Yuri Kruman: It’s a series of events. Put yourself in this scenario. You just finished law school, you know you don’t want to practice law and it isn’t for you. You need to pay bills - you have a quarter million in debt. I had to move back home with mom for about 2 months. I couldn’t do longer than that. You become the little boy again. It’s not the chores, it’s you have your own worldview. You can’t go back. I moved back to New York and I lived between two friends, one that is getting married this weekend in Israel. I moved back and I get a job at a hedge fund. It’s a project not a job. My girlfriend of 4 1/2 years just left me and I met my current wife, shout out to her sitting right here. We met at that time and went on a date. A girl from Morocco. She is an engineer and French. We were engaged after 2 months. We didn’t have a place to live. Both of us lived with friends. We were having a drink and I get an email. One of our friends was moving, getting married, and had an apartment. We discussed it and said it was nuts, we both need a place to live how about we move in together. She wanted to ask her mom and grandma and they said yes miraculously. We moved in to this great apartment next to a university. It was a sublet. Two weeks later I went to get a ring. It was serious let’s do it. She miraculously said yes. She is shaking her head like my god.

Scott Barlow: This is the real secret about how we get the true story. We sit the other people right alongside to fact check on the spot.

Yuri Kruman: That’s right. I tell my story very gladly for my clients because that is the real stuff. It’s not cryptic. It’s so crazy that it could only happen in real life.

The bottom line is I’m with massive debt on my back. I don’t know how to manage my finances. I’m working projects here and there. Bad stuff. Pressure from having a wife or someone you are going to marry. She learns what is going on and it’s terrible. It almost broke us apart. We stuck it out and I had to start figuring out how to manage debt and revenue. Eventually I got to a point where I got so sick of my own nonsense. I didn’t have anything together. I wasn’t growing in the right direction. It wasn’t a good situation.

At that point I decided I had to do something and change my life. It’s really the feeling of being sick of myself and my own nonsense that spurred me to read guys like Tim Ferriss, James Altucher, and Ramit Sethi. To research how people have overcome all of these issues. I knew I wasn’t the first. I had to realize that others have been through all these things. That is the hardest when you have a martyr complex. I need the street cred and to suffer. When you get out of that you see light and see people have solved the problems. Follow their path because they are successful. That was the key. It wasn’t overnight, not even two or three years. It is a process that took a long time to see. I’m tired of going between projects and having gaps where I’m unemployed, freaking out, how am I going to support my family. I kept working for start-ups for peanuts hoping the equity someday would be worth something. It’s not a great scenario.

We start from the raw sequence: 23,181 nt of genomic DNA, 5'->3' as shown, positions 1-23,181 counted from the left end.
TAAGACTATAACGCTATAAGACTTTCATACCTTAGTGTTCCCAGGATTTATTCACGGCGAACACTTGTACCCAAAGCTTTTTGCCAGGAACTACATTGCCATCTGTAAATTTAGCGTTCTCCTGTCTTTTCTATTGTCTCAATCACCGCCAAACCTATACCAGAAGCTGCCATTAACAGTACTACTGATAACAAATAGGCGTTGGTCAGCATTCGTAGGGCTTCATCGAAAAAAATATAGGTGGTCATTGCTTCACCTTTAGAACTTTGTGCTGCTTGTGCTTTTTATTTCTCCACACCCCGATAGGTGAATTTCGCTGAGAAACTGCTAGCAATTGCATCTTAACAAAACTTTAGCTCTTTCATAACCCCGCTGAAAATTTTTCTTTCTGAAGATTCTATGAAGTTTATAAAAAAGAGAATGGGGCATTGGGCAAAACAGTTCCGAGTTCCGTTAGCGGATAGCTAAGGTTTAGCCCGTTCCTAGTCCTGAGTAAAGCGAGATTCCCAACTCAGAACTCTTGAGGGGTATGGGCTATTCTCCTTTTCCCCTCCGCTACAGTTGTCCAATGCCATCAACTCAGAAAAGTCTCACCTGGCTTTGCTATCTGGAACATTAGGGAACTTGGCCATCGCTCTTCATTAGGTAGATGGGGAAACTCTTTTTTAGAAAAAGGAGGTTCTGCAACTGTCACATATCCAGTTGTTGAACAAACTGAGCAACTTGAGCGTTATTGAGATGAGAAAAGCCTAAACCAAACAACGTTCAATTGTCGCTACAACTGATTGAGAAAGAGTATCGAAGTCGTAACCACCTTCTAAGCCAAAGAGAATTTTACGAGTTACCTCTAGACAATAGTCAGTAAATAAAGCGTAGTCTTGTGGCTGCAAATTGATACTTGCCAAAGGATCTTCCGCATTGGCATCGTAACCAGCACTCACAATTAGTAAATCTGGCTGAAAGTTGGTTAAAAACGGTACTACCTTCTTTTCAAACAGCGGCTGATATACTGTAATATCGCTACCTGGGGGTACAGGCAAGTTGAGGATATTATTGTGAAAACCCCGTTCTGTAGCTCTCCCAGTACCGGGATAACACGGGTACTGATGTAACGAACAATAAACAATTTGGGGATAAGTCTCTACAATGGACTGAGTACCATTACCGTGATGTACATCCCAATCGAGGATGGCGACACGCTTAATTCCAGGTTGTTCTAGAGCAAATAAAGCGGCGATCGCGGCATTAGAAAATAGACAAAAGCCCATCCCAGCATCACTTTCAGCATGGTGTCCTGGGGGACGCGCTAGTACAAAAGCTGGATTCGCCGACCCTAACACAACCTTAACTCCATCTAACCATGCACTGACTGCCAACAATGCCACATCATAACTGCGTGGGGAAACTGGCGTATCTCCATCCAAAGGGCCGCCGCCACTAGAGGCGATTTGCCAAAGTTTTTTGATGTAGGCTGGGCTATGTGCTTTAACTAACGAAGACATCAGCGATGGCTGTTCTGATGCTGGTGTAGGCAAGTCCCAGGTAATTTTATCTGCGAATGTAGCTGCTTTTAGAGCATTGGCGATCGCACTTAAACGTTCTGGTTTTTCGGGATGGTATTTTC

This dovetails into this last year. I’m going to write a book about it. All of that times three. Last April our second daughter was born. We learned that she has Retinoblastoma which is cancer of the retina. You can imagine. All of this with the startup not working. There is that plus a sick kid. We are talking about stage 3. It wasn’t metastasis. Thank god. We scatter and figure out how to treat this. We are lucky to be in New York because the best specialist is here. We pray and get things together. I decide I need to be at home to take care of her.

I decide to start my own business. I got on the muse and I see I’m getting good results for my clients. I really love it and I’m good at it. The business coming together with law, finance, and my love of teaching. It is my story, who I am. I was meant to go through all of this craziness to help other people. At one point everything comes together and most things make sense. That is how my company came about. That is how I am where I am today. Because I finally realized after eleven years of struggle and craziness and asking where am I going, who I am, and what am I meant to do. It coalesced into something I’m connected to. It’s my four pillars.

Scott Barlow: I would love to have you describe those to our listeners. HTYC-ers will benefit greatly from talking through those. I love talking about this stuff. We could talk 9-10 hours straight on this. Four pillars. What if I’m in the situation that most HTYC-ers are where they are looking at making the career change, identifying what they should be doing, and have similar experiences to you where it isn’t working? I’m going this direction because of someone else’s expectation and I know it isn’t right, but what then?